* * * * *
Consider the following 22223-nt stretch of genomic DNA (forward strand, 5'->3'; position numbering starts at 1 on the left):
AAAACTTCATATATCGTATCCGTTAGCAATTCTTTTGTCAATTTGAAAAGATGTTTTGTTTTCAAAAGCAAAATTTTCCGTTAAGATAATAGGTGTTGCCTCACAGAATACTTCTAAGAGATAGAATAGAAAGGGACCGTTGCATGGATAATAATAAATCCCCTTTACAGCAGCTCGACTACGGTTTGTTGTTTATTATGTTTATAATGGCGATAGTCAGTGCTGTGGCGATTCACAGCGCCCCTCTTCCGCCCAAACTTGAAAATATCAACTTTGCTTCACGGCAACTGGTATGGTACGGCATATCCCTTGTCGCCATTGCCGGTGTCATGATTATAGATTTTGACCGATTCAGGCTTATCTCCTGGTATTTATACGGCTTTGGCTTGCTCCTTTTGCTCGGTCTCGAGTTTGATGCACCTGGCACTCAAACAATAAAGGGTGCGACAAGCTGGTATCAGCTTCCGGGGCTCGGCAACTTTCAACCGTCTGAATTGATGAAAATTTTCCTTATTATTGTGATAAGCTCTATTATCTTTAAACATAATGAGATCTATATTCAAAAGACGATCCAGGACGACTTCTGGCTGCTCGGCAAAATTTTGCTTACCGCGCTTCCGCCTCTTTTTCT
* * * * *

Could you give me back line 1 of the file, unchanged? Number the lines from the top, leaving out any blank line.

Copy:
Consider the following 22223-nt stretch of genomic DNA (forward strand, 5'->3'; position numbering starts at 1 on the left):